3. I think that's a great idea for a book, but unfortunately I'm not a publisher. I wholeheartedly agree with your #1 pick for Maverick, Shady Deal is my favorite episode of that series so far. I'm about 1/3 of the way through the third season and I don't think it will be topped. I'm on the fence about season 4, because Garner as Bret Maverick is the draw for me. So I probably won't be seeing your picks for numbers 2 & 3.

    @ Mr. Stuart: Central Perk is the coffee house on the edge of Central Park at which the Friends congregate (my wife was a big fan of that show).

  4. Terrific idea! We have to find out a way to make it happen!

  5. Terrific idea! We have to find out a way to make it happen!

  6. Great, great idea for a book. I'd buy it. :)

    I'd actually agree with your three SUPERMAN choices, though I have a soft spot in my heart for the cheesy "Great Caesar's Ghost" which is almost as insane as everyone thinks Perry is during the episode.

    Watching all 5 seasons of MAVERICK gives me a great appreciation for Jack Kelly's always improving work as Bart. I'd agree with your number one choice, though I think Gun-Shy is a better spoof than Three Queens Full (which is really good too). That series has at least 20 solid contenders for three spots. It'd be hard for me to leave out Two Beggars on Horseback or Duel at Sundown, just to name two.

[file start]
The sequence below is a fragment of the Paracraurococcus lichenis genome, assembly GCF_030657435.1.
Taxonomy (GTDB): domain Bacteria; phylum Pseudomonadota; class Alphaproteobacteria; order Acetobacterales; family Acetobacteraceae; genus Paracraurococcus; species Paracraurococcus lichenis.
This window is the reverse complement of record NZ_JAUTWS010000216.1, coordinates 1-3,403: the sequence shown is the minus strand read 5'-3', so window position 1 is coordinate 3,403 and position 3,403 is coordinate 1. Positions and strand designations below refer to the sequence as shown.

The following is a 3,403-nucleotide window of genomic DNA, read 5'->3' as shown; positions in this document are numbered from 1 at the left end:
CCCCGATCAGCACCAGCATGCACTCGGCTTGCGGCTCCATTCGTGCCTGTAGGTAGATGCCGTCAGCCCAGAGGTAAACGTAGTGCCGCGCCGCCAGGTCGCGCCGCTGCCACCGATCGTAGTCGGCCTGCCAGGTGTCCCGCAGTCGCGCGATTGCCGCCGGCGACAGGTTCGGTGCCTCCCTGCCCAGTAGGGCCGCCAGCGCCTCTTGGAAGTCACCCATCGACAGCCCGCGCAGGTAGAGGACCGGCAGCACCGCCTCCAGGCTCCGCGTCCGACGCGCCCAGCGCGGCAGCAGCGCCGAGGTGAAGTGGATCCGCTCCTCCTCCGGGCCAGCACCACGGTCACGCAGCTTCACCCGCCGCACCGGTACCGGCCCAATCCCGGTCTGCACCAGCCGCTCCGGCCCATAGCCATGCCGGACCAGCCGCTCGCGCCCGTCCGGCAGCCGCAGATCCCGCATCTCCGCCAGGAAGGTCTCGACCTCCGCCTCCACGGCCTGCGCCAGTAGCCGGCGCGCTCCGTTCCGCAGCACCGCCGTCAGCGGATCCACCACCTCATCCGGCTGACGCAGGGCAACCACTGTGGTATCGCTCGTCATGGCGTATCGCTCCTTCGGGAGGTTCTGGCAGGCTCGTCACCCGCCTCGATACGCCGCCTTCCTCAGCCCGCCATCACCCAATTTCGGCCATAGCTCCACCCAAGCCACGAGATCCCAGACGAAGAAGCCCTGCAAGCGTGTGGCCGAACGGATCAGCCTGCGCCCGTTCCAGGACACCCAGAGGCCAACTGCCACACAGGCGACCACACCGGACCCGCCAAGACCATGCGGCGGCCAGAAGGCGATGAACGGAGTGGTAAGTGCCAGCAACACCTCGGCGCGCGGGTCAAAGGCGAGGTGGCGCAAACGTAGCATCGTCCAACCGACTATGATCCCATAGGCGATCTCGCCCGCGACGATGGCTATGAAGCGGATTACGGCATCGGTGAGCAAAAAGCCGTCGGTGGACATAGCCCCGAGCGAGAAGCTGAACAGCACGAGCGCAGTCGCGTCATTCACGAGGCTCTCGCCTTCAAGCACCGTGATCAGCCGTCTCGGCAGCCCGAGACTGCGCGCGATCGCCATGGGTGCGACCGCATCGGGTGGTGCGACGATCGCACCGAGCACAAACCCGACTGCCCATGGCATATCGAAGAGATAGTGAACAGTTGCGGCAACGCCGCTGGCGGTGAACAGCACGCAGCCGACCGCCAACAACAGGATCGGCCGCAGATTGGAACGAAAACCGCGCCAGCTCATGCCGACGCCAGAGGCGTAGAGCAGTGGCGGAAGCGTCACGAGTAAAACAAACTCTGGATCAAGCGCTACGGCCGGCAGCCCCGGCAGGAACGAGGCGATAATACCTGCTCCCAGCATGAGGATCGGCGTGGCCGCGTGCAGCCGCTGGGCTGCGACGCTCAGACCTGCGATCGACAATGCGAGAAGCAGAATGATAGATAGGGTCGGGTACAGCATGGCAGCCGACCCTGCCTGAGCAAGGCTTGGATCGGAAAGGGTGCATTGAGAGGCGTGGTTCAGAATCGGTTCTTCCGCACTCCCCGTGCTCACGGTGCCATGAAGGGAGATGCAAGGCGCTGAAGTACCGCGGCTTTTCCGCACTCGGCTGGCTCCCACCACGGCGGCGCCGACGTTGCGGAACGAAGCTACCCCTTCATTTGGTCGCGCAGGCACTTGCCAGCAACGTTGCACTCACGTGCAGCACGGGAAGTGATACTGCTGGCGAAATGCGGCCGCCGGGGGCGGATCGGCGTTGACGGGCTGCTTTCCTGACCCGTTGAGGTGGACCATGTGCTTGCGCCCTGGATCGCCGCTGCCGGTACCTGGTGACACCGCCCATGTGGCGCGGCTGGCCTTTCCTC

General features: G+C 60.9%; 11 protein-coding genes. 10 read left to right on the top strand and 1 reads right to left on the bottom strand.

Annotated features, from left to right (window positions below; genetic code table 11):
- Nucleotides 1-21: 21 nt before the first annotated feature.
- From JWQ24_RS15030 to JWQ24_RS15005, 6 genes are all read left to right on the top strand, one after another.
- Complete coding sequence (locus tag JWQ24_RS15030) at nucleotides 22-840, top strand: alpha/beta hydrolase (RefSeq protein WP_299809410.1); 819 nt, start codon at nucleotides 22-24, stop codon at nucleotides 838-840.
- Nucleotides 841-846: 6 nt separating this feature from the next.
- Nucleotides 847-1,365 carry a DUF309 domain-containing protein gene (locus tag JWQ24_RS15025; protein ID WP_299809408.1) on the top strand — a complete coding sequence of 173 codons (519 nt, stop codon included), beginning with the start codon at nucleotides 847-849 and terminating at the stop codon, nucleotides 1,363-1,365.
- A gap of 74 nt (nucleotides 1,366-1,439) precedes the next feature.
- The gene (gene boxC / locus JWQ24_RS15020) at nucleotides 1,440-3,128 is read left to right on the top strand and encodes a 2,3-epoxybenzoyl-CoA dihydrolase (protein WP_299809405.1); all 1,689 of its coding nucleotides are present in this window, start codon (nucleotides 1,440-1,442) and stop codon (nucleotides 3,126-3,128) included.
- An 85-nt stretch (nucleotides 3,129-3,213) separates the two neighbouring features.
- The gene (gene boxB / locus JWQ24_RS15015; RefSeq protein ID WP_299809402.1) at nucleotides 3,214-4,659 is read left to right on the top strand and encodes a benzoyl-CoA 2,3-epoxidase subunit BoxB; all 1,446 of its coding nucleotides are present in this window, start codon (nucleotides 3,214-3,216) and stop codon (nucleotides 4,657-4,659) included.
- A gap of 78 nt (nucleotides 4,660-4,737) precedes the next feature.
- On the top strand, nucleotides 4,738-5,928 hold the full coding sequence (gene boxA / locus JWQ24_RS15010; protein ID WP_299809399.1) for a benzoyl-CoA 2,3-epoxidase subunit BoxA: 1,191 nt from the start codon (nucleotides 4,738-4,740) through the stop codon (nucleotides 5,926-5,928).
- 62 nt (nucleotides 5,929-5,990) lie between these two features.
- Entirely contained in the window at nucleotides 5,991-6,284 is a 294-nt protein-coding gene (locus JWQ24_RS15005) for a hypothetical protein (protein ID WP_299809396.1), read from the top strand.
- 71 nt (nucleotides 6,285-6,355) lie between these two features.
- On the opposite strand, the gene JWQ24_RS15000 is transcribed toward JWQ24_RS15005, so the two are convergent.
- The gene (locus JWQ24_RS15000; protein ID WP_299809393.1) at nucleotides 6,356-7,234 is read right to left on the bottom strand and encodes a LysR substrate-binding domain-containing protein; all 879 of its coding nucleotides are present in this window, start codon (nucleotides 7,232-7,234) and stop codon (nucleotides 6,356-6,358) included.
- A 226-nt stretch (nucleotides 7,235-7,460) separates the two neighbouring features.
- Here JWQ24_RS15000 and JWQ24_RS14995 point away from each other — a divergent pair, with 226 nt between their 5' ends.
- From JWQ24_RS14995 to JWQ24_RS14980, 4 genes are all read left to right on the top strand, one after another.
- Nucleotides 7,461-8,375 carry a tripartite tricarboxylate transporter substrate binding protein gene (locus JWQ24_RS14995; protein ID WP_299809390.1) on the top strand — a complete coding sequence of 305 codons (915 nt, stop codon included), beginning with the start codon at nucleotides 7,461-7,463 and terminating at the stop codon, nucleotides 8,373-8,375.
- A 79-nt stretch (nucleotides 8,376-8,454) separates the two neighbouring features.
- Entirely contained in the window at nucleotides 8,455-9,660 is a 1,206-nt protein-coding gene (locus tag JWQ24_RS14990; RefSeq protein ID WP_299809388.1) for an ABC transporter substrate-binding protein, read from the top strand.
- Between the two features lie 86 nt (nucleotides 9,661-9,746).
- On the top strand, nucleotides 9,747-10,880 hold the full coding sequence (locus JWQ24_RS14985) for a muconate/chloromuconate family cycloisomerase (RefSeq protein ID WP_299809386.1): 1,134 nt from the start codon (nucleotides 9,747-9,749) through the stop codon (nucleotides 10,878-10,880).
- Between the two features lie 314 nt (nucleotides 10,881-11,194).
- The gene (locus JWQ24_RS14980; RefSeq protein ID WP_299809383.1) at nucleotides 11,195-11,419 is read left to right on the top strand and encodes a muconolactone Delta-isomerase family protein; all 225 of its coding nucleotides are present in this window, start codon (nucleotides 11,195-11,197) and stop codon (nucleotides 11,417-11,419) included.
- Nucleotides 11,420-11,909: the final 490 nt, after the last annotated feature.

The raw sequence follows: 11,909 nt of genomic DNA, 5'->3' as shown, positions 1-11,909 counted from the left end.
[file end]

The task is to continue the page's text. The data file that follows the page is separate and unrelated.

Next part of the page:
7. @SaturdayMorningFan: I think MAVERICK's weakest episodes are during Season 4, due to inconsistent writing more than anything else. Roger Moore did a good job with what he was given, but ultmately bad creative decisions were costly. Season 5 rebounded pretty nicely, with some fine recurring guest work from Mike Road and Peter Breck. I'd still recommend watching all 5 seasons, there is one more Garner episode during the 4th, The Maverick Line.

    Particular standouts during S. 5 in addition to Three Queens: A Technical Error, The Maverick Report, Dade City Dodge and The Golden Fleecing.

  8. @Hal Horn: Yes, I was aware of that final Brett Maverick episode in season 4. If that season were available in the $12-$15 dollar range like seasons 1 & 2, I'd have bought it by now just for that one episode. But since season 4 is a MOD DVD set, that drives its price up into the $45 range, and I'm not willing to pay that for one episode of interest to me. Good to know that Jack Kelly's Bart improves (not that he was bad to begin with) - maybe when I run out of DVDs on my wishlist, a time that is fast approaching, I'll consider buying the last 2 seasons of Maverick.